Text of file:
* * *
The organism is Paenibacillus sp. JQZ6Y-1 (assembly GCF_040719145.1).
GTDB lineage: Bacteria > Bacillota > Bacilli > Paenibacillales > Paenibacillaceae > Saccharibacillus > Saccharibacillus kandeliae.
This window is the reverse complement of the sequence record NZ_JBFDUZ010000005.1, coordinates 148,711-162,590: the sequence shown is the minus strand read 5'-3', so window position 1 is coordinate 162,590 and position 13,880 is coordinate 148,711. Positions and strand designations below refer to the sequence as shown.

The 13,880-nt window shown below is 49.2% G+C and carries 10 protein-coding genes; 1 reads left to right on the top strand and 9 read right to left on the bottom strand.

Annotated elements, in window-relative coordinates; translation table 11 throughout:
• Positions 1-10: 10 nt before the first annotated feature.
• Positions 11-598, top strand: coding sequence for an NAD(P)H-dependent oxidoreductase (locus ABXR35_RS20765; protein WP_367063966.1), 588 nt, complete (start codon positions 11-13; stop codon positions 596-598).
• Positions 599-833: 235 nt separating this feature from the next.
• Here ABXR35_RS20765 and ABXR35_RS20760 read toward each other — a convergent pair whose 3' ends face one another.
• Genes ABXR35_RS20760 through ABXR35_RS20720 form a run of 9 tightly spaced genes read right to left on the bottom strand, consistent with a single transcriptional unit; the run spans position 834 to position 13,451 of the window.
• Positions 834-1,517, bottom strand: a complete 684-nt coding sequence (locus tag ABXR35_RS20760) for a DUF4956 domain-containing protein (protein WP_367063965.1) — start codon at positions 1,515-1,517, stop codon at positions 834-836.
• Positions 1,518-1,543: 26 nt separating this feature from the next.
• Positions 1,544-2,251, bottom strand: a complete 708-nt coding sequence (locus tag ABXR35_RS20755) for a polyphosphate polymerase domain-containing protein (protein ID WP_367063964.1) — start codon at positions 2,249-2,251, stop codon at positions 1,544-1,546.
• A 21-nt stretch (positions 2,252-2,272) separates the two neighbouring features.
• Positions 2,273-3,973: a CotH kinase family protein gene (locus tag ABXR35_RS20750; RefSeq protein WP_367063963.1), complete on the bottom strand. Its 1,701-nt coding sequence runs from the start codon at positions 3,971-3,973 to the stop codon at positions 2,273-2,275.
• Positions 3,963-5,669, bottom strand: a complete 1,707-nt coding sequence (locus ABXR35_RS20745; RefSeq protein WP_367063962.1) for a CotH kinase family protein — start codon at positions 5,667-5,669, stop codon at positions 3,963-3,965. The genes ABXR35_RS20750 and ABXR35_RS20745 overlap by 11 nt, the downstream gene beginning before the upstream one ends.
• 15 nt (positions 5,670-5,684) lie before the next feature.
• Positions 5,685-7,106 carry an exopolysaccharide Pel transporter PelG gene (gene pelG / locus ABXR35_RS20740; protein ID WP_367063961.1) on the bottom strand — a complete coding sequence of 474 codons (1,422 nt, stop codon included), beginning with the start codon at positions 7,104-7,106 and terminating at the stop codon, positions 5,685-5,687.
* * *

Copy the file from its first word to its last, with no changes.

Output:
The organism is Paenibacillus sp. JQZ6Y-1 (assembly GCF_040719145.1).
GTDB lineage: Bacteria > Bacillota > Bacilli > Paenibacillales > Paenibacillaceae > Saccharibacillus > Saccharibacillus kandeliae.
This window is the reverse complement of the sequence record NZ_JBFDUZ010000005.1, coordinates 148,711-162,590: the sequence shown is the minus strand read 5'-3', so window position 1 is coordinate 162,590 and position 13,880 is coordinate 148,711. Positions and strand designations below refer to the sequence as shown.

The 13,880-nt window shown below is 49.2% G+C and carries 10 protein-coding genes; 1 reads left to right on the top strand and 9 read right to left on the bottom strand.

Annotated elements, in window-relative coordinates; translation table 11 throughout:
• Positions 1-10: 10 nt before the first annotated feature.
• Positions 11-598, top strand: coding sequence for an NAD(P)H-dependent oxidoreductase (locus ABXR35_RS20765; protein WP_367063966.1), 588 nt, complete (start codon positions 11-13; stop codon positions 596-598).
• Positions 599-833: 235 nt separating this feature from the next.
• Here ABXR35_RS20765 and ABXR35_RS20760 read toward each other — a convergent pair whose 3' ends face one another.
• Genes ABXR35_RS20760 through ABXR35_RS20720 form a run of 9 tightly spaced genes read right to left on the bottom strand, consistent with a single transcriptional unit; the run spans position 834 to position 13,451 of the window.
• Positions 834-1,517, bottom strand: a complete 684-nt coding sequence (locus tag ABXR35_RS20760) for a DUF4956 domain-containing protein (protein WP_367063965.1) — start codon at positions 1,515-1,517, stop codon at positions 834-836.
• Positions 1,518-1,543: 26 nt separating this feature from the next.
• Positions 1,544-2,251, bottom strand: a complete 708-nt coding sequence (locus tag ABXR35_RS20755) for a polyphosphate polymerase domain-containing protein (protein ID WP_367063964.1) — start codon at positions 2,249-2,251, stop codon at positions 1,544-1,546.
• A 21-nt stretch (positions 2,252-2,272) separates the two neighbouring features.
• Positions 2,273-3,973: a CotH kinase family protein gene (locus tag ABXR35_RS20750; RefSeq protein WP_367063963.1), complete on the bottom strand. Its 1,701-nt coding sequence runs from the start codon at positions 3,971-3,973 to the stop codon at positions 2,273-2,275.
• Positions 3,963-5,669, bottom strand: a complete 1,707-nt coding sequence (locus ABXR35_RS20745; RefSeq protein WP_367063962.1) for a CotH kinase family protein — start codon at positions 5,667-5,669, stop codon at positions 3,963-3,965. The genes ABXR35_RS20750 and ABXR35_RS20745 overlap by 11 nt, the downstream gene beginning before the upstream one ends.
• 15 nt (positions 5,670-5,684) lie before the next feature.
• Positions 5,685-7,106 carry an exopolysaccharide Pel transporter PelG gene (gene pelG / locus ABXR35_RS20740; protein ID WP_367063961.1) on the bottom strand — a complete coding sequence of 474 codons (1,422 nt, stop codon included), beginning with the start codon at positions 7,104-7,106 and terminating at the stop codon, positions 5,685-5,687.